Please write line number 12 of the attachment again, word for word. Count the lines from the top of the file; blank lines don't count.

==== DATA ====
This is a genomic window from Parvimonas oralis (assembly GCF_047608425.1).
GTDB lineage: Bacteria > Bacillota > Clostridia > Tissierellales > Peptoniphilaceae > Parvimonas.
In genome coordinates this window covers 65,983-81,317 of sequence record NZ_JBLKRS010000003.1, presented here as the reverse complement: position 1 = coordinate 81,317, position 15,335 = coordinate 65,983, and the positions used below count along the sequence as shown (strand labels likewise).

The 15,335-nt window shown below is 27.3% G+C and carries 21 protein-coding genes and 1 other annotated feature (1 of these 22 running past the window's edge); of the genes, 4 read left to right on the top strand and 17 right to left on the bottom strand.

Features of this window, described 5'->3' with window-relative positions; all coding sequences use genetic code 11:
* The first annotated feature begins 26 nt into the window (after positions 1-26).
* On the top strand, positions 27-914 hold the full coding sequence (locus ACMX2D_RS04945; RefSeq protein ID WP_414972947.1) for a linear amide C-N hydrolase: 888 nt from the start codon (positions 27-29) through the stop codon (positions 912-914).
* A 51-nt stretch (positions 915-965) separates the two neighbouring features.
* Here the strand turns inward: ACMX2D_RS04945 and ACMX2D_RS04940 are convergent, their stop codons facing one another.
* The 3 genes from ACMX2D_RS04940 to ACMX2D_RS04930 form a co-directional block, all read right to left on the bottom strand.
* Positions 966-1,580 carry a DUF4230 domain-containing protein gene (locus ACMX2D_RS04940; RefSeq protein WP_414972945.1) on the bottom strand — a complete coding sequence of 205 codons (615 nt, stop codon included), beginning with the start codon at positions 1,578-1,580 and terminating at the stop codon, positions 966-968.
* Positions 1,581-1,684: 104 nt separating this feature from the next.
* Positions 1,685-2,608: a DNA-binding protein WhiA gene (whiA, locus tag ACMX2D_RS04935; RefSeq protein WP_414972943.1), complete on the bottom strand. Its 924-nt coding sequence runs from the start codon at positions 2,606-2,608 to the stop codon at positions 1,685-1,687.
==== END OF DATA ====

* Positions 1,581-1,684: 104 nt separating this feature from the next.